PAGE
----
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Royal Opera House Director of Opera Oliver Mears

Royal Opera House Director of Opera Oliver Mears

Royal Opera House announces 2017/18 seasons

First Published 5 April 2017, Last Updated 5 April 2017

The Royal Opera House has announced its Opera and Music, Ballet and Dance, and Live Cinema seasons for 2017/18, with Oliver Mears starting his tenure as Director of Opera.

We spoke to Oliver about the forthcoming Royal Opera 2017/18 season in the video above.

Highlights of the line-up include Antonio Pappano conducting two new productions – La Bohème and Semiramide – as well as revivals of Macbeth and Lady Macbeth Of Mtensk, and two concert performances. The Royal Opera also presents the world premiere of George Benjamin’s new opera, Lessons In Love And Violence.

Four premieres will take place outside the Royal Opera House in collaboration with a range of partners, co-producers and co-commissioners: the world premiere of Mark-Anthony Turnage’s new opera Coraline, presented at the Barbican Theatre, a new production (and Royal Opera premiere) of The Return Of Ulysses (Il Ritorno D’Ulisse In Patria) at the Roundhouse, the world premiere of Mamzer Bastard by Na’ama Zisser (Royal Opera Composer in Residence) and the world premiere of Tansy Davies’ new work, produced by London Sinfonietta in association with The Royal Opera.

Six new productions by The Royal Opera will be performed at the Royal Opera House: the aforementioned La Bohème, directed by Richard Jones; Semiramide and Lohengrin directed by David Alden; Lessons In Love And Violence directed by Katie Mitchell; Carmen directed by Barrie Kosky (production new to The Royal Opera); and From The House Of The Dead, directed by Krzystof Warlikowski, making his UK debut, which continues the Royal Opera’s line of programming focussing on early 20th-century works never previously seen at the venue.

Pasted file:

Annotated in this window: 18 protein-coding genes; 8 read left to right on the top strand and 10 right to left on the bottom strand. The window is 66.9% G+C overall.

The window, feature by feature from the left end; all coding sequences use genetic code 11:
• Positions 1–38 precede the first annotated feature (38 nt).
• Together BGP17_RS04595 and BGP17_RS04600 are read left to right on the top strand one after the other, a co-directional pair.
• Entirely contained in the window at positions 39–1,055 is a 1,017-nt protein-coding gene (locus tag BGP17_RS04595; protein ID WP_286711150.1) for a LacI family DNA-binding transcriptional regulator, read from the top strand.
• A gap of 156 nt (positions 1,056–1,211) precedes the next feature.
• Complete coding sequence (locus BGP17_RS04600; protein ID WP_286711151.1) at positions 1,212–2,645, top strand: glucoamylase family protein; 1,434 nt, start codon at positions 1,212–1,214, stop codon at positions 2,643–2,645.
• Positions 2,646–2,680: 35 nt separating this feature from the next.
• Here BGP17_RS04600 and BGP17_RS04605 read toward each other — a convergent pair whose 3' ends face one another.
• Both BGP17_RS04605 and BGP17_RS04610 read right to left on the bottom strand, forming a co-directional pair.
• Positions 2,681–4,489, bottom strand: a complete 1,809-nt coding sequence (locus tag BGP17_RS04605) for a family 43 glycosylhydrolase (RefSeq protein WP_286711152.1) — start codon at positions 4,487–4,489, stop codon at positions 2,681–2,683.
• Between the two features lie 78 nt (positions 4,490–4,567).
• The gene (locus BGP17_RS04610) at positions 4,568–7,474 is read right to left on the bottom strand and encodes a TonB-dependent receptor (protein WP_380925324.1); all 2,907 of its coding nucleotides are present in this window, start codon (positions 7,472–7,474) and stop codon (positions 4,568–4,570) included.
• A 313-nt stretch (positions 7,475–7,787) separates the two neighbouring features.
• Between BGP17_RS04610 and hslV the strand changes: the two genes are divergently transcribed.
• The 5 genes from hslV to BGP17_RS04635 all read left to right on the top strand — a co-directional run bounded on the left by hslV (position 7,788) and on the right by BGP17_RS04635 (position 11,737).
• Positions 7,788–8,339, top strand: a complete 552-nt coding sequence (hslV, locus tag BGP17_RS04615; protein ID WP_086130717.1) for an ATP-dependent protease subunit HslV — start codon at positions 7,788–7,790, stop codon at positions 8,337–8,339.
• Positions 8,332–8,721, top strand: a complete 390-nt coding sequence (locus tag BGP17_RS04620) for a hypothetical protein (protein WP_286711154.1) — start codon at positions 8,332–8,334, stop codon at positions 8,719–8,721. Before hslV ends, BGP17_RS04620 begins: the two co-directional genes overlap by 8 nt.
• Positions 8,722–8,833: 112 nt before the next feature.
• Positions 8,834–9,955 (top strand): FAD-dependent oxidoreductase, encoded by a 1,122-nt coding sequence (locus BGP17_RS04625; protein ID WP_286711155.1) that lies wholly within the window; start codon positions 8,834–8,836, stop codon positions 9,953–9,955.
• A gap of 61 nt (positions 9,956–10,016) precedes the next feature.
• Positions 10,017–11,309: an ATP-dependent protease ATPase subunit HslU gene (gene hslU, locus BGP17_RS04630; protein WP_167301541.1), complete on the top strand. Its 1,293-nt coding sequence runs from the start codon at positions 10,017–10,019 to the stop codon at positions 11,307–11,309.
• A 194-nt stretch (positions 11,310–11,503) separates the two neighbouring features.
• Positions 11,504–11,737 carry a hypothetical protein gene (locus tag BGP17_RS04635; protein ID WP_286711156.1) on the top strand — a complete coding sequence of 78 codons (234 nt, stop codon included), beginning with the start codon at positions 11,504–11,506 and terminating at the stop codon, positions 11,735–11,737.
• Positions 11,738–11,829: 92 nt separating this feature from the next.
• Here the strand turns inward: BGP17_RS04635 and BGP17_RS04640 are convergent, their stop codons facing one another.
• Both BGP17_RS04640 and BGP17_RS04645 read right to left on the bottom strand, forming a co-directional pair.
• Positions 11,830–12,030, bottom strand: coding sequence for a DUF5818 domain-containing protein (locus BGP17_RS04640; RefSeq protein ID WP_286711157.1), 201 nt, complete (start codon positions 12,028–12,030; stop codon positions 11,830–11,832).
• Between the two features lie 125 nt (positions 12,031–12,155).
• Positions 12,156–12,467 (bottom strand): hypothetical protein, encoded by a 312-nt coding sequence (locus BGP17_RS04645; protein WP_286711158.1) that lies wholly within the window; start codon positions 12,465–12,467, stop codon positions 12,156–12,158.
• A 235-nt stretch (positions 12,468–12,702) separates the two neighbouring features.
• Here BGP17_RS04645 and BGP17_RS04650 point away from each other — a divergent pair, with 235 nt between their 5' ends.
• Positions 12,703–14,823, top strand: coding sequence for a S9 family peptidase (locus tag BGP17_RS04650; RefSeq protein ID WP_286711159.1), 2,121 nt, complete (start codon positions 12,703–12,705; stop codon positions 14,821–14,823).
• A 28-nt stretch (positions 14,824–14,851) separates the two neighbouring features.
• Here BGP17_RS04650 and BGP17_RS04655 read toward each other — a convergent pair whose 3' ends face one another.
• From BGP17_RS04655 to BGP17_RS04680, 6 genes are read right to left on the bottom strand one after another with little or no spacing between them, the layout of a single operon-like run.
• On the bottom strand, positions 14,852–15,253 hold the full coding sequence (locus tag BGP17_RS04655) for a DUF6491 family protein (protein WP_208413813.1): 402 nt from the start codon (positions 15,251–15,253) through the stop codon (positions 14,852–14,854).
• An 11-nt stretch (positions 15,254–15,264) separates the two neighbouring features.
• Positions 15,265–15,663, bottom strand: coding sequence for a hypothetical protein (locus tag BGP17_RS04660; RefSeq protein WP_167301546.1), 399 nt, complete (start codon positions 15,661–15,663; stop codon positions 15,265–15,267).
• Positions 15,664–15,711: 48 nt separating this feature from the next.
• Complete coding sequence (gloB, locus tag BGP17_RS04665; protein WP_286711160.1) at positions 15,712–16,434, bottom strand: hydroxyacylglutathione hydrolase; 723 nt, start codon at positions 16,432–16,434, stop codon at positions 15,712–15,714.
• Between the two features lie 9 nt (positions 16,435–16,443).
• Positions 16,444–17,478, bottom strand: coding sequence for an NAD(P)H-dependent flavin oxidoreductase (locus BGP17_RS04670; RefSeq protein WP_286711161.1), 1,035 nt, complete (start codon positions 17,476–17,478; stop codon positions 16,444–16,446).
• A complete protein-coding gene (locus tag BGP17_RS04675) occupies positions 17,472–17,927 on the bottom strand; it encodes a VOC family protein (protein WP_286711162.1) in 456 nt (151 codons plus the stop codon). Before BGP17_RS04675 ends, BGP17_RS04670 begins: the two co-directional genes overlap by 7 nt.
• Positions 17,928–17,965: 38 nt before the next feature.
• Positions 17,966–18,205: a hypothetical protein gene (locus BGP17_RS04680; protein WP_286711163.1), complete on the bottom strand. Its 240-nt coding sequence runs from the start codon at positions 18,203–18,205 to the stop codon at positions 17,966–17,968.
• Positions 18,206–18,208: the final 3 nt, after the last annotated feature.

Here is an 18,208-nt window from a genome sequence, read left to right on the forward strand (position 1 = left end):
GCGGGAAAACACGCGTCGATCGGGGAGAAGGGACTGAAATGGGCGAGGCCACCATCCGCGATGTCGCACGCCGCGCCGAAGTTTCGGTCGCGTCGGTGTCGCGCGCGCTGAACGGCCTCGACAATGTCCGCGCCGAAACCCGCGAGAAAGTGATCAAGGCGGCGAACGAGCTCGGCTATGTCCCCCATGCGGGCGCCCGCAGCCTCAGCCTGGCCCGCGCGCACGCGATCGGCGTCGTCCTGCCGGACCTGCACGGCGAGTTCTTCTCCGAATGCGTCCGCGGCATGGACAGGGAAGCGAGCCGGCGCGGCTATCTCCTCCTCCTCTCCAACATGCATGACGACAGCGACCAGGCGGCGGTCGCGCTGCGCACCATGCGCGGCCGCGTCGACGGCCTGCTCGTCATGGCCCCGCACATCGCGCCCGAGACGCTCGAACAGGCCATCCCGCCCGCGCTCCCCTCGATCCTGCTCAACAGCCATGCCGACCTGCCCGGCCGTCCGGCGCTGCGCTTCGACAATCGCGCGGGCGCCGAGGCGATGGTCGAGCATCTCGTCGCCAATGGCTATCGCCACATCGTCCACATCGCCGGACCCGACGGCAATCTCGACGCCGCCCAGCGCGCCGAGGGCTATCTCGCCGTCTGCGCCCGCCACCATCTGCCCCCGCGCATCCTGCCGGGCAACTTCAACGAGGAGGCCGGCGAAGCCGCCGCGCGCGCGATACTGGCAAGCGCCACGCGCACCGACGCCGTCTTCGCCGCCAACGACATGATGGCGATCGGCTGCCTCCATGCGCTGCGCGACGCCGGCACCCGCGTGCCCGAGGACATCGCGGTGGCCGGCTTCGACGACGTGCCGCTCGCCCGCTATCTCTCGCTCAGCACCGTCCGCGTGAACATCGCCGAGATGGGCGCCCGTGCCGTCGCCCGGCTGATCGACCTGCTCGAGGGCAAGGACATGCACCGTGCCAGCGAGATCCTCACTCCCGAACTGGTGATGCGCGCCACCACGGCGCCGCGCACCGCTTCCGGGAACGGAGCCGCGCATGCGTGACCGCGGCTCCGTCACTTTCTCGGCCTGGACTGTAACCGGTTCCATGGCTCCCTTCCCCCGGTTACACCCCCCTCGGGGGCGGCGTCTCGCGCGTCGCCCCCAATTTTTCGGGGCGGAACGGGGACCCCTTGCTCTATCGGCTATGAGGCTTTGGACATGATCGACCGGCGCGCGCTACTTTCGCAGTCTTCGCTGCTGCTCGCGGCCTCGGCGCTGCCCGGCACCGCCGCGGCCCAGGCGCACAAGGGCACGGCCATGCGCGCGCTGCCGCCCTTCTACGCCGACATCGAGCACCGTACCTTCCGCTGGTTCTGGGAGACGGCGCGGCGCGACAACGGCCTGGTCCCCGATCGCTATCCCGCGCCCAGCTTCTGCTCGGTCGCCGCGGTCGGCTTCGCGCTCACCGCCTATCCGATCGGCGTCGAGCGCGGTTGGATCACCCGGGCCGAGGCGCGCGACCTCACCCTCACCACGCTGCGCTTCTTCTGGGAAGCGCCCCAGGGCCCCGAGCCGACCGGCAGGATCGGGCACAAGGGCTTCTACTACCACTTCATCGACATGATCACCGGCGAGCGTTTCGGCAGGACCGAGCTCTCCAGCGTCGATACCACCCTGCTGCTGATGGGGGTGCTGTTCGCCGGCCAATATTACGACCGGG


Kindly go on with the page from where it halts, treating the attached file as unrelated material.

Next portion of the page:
Donizetti’s L’Ange De Nisida receives its world premiere at the Royal Opera House in July 2018, 179 years after its completion, conducted by Mark Elder. Meanwhile, La Tragédie De Carmen will be performed at Wilton’s Music Hall by members of the Jette Parker Young Artists Programme.

Cavalleria Rusticana/Pagliacci (2 December 2017-9 January 2018), Lucia Di Lammermoor (30 October-27 November 2017), Les Vêpres Siciliennes (12 October-4 November 2017) and 4.48 Psychosis (dates and venue TBC) return for their first revivals, before Keith Warner’s production of Der Ring Des Nibelungen returns for its third revival at the start of the 2018/19 Season.

Highlights of the Royal Ballet 2017/18 season include five world premieres: a new Royal Ballet production of Swan Lake in May 2018, with additional choreography by Artist in Residence Liam Scarlett; a new one-act ballet by Twyla Tharp called The Illustrated ‘Farewell’; a new untitled one-act ballet by Arthur Pita to a commissioned score by Frank Moon; a new one act ballet by Wayne McGregor with designs by ceramist Edmund de Waal; and a new one act ballet by Christopher Wheeldon with designs by fashion designer Erdem Moralioglu.

The Royal Ballet will also celebrate Kenneth MacMillan’s legacy on the 25th anniversary of his death, with four other British ballet companies performing with the Royal Ballet together on the Royal Opera House stage for the first time in Kennth MacMillan: A National Celebration.